I’ve been writing and reading a lot recently about autonomous cars.
Eight years ago this month, I wrote a piece for The Economist on the same topic following a visit to Opel’s test track near Russelsheim.
Bosch had already demonstrated semi-autonomous cars to motoring and technology journalists – the main feature I seem to recall was cruise control that would brake to maintain a safe distance from the car in front but there was no self-steering
At the time, GM suggested self-driving cars could be with us by 2008 – so five years ago. Part of the intro in The Economist told readers “The car uses updated technology combined with several existing innovations and, according to the manufacturer, could be in production by 2008. But, while the technology takes some of the boring bits out of driving, it falls far short of an automatic taxi service and, anyway, various legal, technical and social barriers to its introduction remain.”
And here we are in August 2013 and it would appear that many of those barriers still remain – especially the social ones.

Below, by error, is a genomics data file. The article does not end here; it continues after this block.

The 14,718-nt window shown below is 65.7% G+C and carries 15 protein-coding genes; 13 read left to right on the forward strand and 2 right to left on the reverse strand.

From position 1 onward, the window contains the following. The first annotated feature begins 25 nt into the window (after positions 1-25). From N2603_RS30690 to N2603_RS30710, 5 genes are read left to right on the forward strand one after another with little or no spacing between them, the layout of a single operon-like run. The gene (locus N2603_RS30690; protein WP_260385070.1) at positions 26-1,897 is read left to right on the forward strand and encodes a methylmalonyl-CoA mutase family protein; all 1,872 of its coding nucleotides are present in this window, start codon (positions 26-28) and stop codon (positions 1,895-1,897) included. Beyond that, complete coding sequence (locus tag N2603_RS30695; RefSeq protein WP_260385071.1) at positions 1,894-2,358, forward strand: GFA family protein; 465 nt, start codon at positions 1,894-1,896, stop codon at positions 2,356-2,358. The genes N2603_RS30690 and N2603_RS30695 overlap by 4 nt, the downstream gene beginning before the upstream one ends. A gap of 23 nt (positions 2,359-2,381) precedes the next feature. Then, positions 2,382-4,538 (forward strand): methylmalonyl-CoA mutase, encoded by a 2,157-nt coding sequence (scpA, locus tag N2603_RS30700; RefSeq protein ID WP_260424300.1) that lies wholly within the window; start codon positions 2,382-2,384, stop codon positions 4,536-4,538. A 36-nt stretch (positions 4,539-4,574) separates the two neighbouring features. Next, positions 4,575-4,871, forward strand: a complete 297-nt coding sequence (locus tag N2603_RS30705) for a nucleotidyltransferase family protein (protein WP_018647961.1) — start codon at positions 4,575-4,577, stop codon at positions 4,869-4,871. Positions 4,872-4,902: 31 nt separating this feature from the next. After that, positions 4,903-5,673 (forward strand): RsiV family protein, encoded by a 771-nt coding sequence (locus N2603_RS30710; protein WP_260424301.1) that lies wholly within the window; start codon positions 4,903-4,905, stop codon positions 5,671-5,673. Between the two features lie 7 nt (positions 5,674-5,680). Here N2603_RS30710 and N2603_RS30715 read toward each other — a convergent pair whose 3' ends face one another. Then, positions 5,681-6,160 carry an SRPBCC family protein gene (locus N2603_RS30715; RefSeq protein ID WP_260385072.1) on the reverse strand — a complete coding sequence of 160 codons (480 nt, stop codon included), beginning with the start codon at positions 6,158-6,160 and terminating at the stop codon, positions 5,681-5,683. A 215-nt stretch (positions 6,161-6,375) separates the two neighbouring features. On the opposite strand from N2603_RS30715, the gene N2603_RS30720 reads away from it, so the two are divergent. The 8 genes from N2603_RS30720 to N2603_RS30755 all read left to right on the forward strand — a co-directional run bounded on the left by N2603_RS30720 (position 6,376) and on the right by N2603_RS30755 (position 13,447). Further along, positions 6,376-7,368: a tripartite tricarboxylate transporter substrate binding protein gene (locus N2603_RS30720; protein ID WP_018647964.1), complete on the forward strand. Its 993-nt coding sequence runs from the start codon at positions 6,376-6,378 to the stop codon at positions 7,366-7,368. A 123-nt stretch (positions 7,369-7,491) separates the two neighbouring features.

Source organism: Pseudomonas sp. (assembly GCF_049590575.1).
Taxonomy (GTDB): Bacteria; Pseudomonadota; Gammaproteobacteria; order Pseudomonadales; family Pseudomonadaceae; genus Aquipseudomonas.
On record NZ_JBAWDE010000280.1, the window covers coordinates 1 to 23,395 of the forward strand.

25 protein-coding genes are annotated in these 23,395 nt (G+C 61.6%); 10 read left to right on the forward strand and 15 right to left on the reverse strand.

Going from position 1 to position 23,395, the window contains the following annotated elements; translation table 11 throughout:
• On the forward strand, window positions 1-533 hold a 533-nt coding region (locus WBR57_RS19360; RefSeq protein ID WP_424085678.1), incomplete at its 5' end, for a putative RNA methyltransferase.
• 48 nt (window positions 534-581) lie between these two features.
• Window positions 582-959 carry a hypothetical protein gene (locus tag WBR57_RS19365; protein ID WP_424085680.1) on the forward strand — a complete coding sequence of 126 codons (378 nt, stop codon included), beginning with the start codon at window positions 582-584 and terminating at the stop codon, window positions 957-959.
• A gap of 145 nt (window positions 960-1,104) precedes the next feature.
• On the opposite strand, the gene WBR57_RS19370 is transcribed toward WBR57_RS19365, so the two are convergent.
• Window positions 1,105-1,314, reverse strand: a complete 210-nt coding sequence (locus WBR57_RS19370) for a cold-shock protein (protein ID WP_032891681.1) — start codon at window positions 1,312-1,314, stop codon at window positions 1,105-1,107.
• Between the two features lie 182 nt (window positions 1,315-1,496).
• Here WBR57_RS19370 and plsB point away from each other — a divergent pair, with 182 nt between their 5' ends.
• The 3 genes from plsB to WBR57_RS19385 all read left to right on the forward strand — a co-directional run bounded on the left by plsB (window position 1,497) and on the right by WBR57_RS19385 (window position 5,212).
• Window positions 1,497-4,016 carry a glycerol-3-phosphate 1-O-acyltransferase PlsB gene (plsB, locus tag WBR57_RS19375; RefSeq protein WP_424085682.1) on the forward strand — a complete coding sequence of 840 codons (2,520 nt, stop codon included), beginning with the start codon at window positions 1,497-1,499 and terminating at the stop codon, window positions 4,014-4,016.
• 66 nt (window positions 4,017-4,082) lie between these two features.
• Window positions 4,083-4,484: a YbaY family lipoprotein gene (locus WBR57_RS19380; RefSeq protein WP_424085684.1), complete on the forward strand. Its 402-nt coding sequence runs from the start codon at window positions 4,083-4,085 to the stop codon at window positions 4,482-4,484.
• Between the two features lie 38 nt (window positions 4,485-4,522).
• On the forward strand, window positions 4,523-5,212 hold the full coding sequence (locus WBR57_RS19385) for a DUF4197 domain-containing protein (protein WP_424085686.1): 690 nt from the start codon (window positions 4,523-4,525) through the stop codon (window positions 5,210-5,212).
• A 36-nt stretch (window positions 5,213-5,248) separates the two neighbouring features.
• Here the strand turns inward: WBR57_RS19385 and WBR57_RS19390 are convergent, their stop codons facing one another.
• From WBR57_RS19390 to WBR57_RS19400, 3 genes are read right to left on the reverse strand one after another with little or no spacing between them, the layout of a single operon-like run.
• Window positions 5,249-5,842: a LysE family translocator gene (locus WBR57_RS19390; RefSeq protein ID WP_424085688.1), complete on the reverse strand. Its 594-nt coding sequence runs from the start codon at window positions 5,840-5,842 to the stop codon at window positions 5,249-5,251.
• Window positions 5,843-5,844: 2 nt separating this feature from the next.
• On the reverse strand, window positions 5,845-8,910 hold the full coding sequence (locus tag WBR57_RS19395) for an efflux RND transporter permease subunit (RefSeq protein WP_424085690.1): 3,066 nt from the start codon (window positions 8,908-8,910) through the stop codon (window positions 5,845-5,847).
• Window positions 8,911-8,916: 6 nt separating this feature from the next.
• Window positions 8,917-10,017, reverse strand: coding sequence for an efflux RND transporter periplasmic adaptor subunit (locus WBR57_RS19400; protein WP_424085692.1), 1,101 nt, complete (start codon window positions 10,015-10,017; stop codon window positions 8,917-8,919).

Have we made any progress in the intervening years? Not as much as you might have thought. Martin Leach, former boss of Ford of Europe, Mazda Europe and Maserati and now chairman of automotive services provider Magma Group, still thinks there will be “a degree of resistance from the public initially, particularly when it comes to trusting the technology at high speeds. The biggest impact will be how the car socially repositions itself.”
He adds that one part of the autonomy equation is the fact that “young people do not find cars quite so exciting as previous generations.”
Or perhaps they think all cars should be like KITT, the self-driving car (above) from Knight Rider – that rather ridiculous but fun 1980s TV programme.
That would seem to work in the favour of autonomy – taking all the boring bits away.
Now though there seems to be another problem. MSN reports how two electronic security experts from the USA have demonstrated it is possible hijack a car using nothing but a laptop and a cable, taking control of a vehicle with someone else at the wheel. You can read the full story here.
The two boffins (sorry, but I love that old-fashioned word for scientists) say they intend to make their research openly available following the Defcon security conference held in Las Vegas later this month.
The MSN story points out this is in contrast to the UK, where the High Court has granted an injunction banning computer scientist Flavio Garcia from publishing a paper on his success at cracking the secret codes used to open and start luxury cars made by companies in the Volkswagen Group, including Audi, Bentley and Porsche.
And if cars can be started remotely and then drive themselves, perhaps the rumoured remake of Knight Rider will inject new enthusiasm into autonomous driving.
But probably not.